Let me be plain: I don’t really believe in grading writing in the first place.
I am, however, a teacher in an institution that, like most, requires me to assess writing on a normal A-F scale. I dutifully come up with rubrics, I apply them as best I can, and I send some kids home with a smile and some with a frown. Ten or twelve I’ve sent home in tears. Now, one or two of those may have been weeping tears of joy, but who’s counting?
I refuse, however, to do three things:
- I refuse to give a writing assignment without also assigning at least one preliminary draft.
- I refuse to grade the non-final drafts.
- I refuse to comment on the final draft, save for a short blurb at the end.
Let’s be honest. When you get a paper back in school, you flip right to the back to look at the grade. A few students then go on to skim the comments. A very few students will read the comments carefully. Most never look at the thing again. And why should they?
What matters to students is grades. I can tell them all about how the process is more important than the product or how I’m teaching them a way of thinking or anything I like. They care about the grade. Nothing I say can change that because, frankly, they’re smarter than that.
Our educational institutions, by their very structure, encourage perfectionism, easy choices, and grade-driven study. They discourage risk-taking, learning through failure, and process-oriented study. Students know this better than anyone.
Sometimes, this is what we want: the product does, in some sense, matter more than the process. We would like students to take care with their work. But this environment stifles creativity and straitjackets students with alternative learning styles. It raises up formulaic thinkers as the pinnacle of achievement and denigrates thinkers whose intelligence expresses itself differently.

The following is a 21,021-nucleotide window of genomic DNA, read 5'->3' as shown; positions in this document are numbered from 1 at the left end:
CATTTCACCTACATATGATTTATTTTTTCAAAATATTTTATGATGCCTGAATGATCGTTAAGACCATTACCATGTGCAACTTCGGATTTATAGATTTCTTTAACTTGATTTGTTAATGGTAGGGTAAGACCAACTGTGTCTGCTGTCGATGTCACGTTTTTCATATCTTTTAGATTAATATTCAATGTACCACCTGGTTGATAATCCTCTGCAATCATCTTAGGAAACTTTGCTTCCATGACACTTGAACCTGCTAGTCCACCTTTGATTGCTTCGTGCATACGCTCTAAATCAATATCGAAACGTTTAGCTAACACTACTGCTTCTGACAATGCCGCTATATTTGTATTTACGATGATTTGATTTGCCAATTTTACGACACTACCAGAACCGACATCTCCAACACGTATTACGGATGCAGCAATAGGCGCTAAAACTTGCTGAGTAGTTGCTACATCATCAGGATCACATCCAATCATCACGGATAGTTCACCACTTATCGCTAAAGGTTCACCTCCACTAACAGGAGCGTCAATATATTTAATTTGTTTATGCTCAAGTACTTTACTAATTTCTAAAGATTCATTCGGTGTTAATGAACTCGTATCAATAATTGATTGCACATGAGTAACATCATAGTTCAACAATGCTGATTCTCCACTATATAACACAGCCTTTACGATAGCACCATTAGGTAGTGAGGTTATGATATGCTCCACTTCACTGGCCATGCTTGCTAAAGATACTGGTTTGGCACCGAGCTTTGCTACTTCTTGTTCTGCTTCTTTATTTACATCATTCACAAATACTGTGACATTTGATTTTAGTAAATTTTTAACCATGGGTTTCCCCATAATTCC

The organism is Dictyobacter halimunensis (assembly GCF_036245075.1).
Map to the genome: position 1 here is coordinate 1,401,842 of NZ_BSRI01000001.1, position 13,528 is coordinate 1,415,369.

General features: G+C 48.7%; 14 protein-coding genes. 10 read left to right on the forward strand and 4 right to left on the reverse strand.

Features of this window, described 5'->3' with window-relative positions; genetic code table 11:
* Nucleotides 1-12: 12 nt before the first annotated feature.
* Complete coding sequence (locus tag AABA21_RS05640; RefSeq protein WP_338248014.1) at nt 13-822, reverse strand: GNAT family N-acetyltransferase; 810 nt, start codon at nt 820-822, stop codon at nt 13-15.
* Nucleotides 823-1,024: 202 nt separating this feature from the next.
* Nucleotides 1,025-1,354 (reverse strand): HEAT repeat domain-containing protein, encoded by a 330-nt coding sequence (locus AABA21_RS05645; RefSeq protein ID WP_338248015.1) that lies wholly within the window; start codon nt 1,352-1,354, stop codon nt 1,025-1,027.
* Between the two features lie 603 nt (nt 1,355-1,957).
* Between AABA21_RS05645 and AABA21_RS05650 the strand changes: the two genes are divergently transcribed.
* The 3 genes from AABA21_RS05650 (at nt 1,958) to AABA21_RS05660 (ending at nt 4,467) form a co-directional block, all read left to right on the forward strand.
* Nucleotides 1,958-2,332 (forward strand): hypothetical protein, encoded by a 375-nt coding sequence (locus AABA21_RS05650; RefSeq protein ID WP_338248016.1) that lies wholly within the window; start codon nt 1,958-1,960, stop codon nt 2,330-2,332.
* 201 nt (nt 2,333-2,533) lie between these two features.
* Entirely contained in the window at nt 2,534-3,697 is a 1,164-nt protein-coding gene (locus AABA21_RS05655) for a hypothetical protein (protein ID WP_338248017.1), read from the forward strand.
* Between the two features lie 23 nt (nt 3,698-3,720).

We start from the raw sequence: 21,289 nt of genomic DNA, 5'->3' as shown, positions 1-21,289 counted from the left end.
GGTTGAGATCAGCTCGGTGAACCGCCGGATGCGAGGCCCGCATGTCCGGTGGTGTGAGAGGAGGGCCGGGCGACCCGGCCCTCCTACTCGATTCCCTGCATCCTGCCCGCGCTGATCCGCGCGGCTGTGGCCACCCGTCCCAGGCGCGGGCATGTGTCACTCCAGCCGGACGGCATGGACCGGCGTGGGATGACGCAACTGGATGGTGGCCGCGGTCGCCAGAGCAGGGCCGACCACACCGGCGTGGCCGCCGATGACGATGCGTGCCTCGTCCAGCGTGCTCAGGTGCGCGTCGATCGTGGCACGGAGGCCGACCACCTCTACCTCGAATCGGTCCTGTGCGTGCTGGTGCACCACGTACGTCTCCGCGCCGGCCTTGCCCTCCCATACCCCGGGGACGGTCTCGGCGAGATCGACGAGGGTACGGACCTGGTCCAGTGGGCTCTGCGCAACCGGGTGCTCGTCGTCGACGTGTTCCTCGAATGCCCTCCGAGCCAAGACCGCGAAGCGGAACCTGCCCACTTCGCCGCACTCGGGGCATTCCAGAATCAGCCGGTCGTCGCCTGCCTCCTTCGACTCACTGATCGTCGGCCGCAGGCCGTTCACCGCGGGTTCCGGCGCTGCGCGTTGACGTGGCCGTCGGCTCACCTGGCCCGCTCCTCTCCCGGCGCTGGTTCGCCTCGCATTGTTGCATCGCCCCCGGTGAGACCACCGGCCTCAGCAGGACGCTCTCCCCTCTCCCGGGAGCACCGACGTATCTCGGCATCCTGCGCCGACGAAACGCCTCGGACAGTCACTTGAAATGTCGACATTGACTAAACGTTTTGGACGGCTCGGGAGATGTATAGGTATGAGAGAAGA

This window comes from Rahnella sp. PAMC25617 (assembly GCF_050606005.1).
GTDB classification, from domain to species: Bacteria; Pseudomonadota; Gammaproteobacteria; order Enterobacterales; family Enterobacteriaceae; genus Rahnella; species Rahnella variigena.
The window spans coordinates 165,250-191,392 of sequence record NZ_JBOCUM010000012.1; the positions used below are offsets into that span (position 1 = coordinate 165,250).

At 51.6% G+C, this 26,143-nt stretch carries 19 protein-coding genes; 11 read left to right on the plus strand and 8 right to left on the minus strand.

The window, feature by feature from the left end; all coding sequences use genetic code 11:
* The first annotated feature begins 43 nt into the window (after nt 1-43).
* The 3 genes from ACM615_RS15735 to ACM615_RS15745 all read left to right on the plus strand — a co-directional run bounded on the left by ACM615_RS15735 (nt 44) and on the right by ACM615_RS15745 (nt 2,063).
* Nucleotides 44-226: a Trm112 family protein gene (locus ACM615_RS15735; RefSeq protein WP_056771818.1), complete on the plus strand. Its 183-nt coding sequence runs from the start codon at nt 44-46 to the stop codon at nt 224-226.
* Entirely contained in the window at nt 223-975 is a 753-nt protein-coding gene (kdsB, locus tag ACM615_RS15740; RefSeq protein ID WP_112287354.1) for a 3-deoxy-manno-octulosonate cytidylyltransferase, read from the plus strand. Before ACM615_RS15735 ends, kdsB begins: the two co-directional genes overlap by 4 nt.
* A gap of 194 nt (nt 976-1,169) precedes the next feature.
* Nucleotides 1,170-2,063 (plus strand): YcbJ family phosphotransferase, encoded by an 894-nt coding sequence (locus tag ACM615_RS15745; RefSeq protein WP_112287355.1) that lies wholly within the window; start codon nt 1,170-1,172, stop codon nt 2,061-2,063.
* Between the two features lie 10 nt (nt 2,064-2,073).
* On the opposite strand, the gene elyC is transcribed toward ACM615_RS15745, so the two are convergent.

Essay-writing is especially frustrating from a student’s perspective. Most students see writing an essay as throwing a bunch of words into a box, shaking it up, and seeing what grade comes out.
Rubrics help (sort of), as do writing workshops and other ways of making this process more open. But for most students essay-writing is a mystery.
So, why don’t I grade drafts?
A student can feel comfortable handing me an unfinished or risky draft, knowing that the worst thing that can happen is I’ll tell them to delete it and start again. They e-mail me
I write copious comments on these drafts (I use Word’s commenting tool, never “track changes”; they have to change their own work). In a 3-page essay, I average ar
Then—and this is the key—I give them a week to revise their essays. Some of that time is unstructured, some of it is given to team edits or writing workshops.ound 35-45 comments per draft. It is a hellacious amount of work, although I keep common comments (“No topic statement,” “I don’t see how this relates to your thesis,” “What does this even mean?”) on the clipboard for easy pasting.
When they turn in the final product (hard copy: it’s more final and easier for me to read), that’s it. Their work is out in the world and it is no longer subject to line-edits.
I read the final essays through without a pen, pausing only at the end to write a quick blurb about my overall impression.
Here’s the catch: if I make a correction of discrete suggestion in my comments on their draft, they must make the requested change, or I dock them points on the final. This forces them to review every single comment on the draft.
This method has cut down my grading time and mitigated much student angst.
In my ideal world, writing would be assessed without reliance on the reductive letter-grade scale. As it stands, this seems to be a happy compromise.